Most Bitcoin mining is specialized and the warehouses look something like this:
That’s who you’re up against! It’s simply too expensive and you are unlikely to turn a profit.
For hobby mining, I’ll show you some steps you can take to get started mining Bitcoins right now.
Step #1: Get Bitcoin Mining Hardware
You won’t be able to mine without an ASIC-miner.
An application-specific integrated circuit (ASIC) miner is a device with a chip that is designed for the sole purpose of mining digital currency. Generally, each ASIC miner is constructed to mine a specific digital currency. So, a Bitcoin ASIC using algorithm SHA-256 miner can only mine Bitcoin.
Don’t even try mining Bitcoins on your home desktop or laptop computer! You will earn less than one penny per year and will waste money on electricity.
Today’s ASIC machines deliver a size of up to 110Th (Terahertz) of mining power and can be bought for a whupping 2,600 USD at the Bitmain website. That is not a small investment to make and you need it running nonstop for 2 years before it’s paid back unless the Bitcoin price starts to accelerate up again on levels as back in December 2017 where we hit 20,000 USD for a single Bitcoin.
Did I mention the ASIC-miner eats a lot of electric power you also pay…
Step #2: Select a Mining Pool
Once you get your mining hardware, you need to select a mining pool. Without a mining pool, you would only receive a mining payout if you found a block on your own what is literally impossible since you will be against the whole world of miners. This is called solo mining.
I don’t recommend this because your hardware’s hash rate is very unlikely to be anywhere near enough to find a block solo mining ever.
How do mining pools help?
By joining a mining pool you share your hash rate with the pools contributing to a higher total hashing rate for the pool. Once the pool finds a block you get a payout based on the percent of hashing rate you contributed to the pool.
If you contributed 0.001% of the pools hash rate, you’d get .000125 bitcoins out of the current 12.5 bitcoin block reward. The larger mining pool the more often you get paid BUT the more you also share with the others.
Some mining pools will only pay from the block rewards while others will pay both the block rewards AND the transaction fee. In common to all, they will all charge you 1-3% in pool fee from what you final gets.
Step #3: Get Bitcoin Mining Software
Before ASIC came you needed to install Bitcoin mining software on your computer to actually hook your mining hardware into your desired mining pool.
Today all ASIC mining machines are already installed with the software to set up mining pool details. Literally this means you just plug in the power cable and the LAN network cable and you’re up running already.
To set up the ASIC you enter the machine software in a browser on your home network and put in the pool account details. The payment address where you receive reward payment is mostly done from your mining-pool account. Else it will be part of the pool details, but the mining pool you choose will instruct you for this.
If you don’t have a Bitcoin wallet or address learn how to get one here.
Step #4: Is Bitcoin Mining Legal in your Country? Make Sure!
This won’t be much of an issue in MOST countries with just some few have restrictions on cryptocurrency and mining.
You should consult with your local government for further assistance in determining whether Bitcoin mining is legal and the tax implications of doing the activity.
Step #5: Is Bitcoin Mining Profitable for You?
Do you understand what you need to do to get started?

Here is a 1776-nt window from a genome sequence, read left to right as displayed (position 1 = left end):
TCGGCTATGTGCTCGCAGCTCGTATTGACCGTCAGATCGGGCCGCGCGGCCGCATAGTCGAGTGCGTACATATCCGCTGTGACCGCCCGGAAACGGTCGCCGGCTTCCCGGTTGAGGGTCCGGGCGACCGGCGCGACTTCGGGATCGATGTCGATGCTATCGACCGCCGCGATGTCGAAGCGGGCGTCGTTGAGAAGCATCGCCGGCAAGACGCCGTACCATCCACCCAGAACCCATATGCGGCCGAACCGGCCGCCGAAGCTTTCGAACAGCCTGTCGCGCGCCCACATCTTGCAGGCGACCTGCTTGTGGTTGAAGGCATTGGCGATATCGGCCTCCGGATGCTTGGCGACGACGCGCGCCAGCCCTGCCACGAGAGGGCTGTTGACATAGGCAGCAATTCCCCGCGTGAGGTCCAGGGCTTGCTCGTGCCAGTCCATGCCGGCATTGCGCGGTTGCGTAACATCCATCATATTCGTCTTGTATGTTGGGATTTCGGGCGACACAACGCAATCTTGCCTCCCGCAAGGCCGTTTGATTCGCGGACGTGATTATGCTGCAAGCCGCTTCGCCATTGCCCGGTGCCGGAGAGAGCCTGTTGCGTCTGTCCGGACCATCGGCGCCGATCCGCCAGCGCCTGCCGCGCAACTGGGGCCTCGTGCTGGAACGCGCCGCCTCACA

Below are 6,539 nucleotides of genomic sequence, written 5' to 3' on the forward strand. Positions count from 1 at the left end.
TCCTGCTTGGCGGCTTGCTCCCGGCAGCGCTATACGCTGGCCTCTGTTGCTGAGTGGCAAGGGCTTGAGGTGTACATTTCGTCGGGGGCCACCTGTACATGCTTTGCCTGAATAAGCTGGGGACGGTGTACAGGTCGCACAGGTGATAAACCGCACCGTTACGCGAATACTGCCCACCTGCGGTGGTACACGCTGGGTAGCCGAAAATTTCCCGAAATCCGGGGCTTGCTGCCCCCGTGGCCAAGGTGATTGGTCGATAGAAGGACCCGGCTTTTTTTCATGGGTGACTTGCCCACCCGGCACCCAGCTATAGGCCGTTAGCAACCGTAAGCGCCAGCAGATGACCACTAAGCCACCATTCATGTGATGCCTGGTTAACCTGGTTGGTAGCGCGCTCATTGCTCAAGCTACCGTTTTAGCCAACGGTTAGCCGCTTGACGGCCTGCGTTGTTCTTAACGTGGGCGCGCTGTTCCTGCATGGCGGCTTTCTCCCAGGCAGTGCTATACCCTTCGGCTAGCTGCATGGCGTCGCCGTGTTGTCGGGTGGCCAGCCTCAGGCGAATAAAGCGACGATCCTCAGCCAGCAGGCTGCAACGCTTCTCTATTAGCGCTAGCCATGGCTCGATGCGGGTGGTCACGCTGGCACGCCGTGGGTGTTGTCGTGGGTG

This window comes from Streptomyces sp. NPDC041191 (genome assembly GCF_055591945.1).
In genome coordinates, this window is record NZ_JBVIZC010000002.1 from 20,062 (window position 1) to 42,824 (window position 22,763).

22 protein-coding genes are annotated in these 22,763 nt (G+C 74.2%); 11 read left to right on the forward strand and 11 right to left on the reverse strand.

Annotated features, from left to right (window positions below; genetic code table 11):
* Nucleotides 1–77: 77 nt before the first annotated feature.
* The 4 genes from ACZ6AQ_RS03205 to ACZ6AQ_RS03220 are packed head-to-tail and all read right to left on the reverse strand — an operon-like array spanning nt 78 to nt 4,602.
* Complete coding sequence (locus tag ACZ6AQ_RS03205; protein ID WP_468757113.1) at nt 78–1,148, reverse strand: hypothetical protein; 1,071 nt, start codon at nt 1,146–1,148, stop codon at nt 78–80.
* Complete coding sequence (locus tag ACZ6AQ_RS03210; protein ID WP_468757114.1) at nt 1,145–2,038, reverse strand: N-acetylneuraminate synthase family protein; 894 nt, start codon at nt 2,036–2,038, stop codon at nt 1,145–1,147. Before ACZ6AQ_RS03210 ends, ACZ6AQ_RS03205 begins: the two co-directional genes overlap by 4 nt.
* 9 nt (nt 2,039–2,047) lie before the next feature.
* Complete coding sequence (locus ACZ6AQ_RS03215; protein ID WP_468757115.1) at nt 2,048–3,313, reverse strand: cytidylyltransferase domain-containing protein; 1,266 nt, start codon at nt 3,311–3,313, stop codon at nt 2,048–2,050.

You should run some calculations and see if Bitcoin mining will actually be profitable for you. You can use a Bitcoin mining calculator to get a rough idea.
Consider including your investment to buy the ASIC hardware, the cost of electricity at your place, and the tax in your country.
And lastly, it’s important to know that price and global hashing power change all the time and not to your advance, so you need to take this into consideration that the mining reward gets less and less contrary BTC price (maybe) increase. As a finger rule, it said each month you get a 10% lower reward month by month.
When mining started back in 2009.
When Satoshi released Bitcoin, he intended it to be mined on computer CPUs. Little could he know those enterprising coders would discover they could get more hashing power from graphic cards and wrote mining software to allow this.
Once again GPUs was then surpassed in turn by ASICs (Application Specific Integrated Circuits) to take over what is now today standard.
As with GPU and ASIC-mining, Satoshi apparently failed to anticipate the emergence of mining pools.
Luckily the code he wrote adjusts itself every 14 days to adjust for the increasing hashing power by increasing the difficulty level solving the blocks. This, by the way, works absolutely perfectly and ensures the blockchain is running steady and smooth.
On the down-side you and I can now not do this a a single person as intended by Satoshi Nakamoto.
If only 21 million Bitcoins will ever be created, why has the mining reward of Bitcoin not accelerated with the rising power of mining hardware?
The mining reward is regulated by Difficulty Level, an algorithm that adjusts the difficulty of the Proof of Work problem in accordance with how quickly blocks are solved within a certain time frame (roughly every 2 weeks or 2016 blocks).
Difficulty rises and falls with deployed hashing power to keep the average time between blocks at around 10 minutes.
Block Reward Halving
Satoshi designed Bitcoin such that the block reward, which miners automatically receive for solving a block, is halved every 210,000 blocks (or roughly 4 years).
As Bitcoin’s price has risen substantially (and is expected to keep rising over time), mining remains a profitable endeavor despite the falling block reward… at least for those miners on the bleeding edge of mining hardware with access to low-cost electricity.
Is Bitcoin Mining a Waste of Electricity?
Yes it is, but compared to what?
The media constantly says Bitcoin mining is a waste of electricity. In that case, everything is as you have to compare instances one with another.
You can say Bitcoin mining consumes the same much power than a middle small town with 5 million citizens.
That seems as an overload of wasted electricity. Yes but still, compared to what?
The ocean cruise-liners use same energy with larger carbon emissions footprint from only 10 large cruise-ships.
Compared to the carbon emissions from just the cars of PayPal’s employees as they commute to work, Bitcoin’s environmental impact is negligible.
As Bitcoin could easily replace PayPal, credit card companies, banks, and the bureaucrats who regulate them all, it begs the question:
Isn’t traditional finance a waste?
Not just of electricity, but of money, time and human resources, not to mention the fact that only a few control any traditional finances whereof Bitcoin NOBODY control.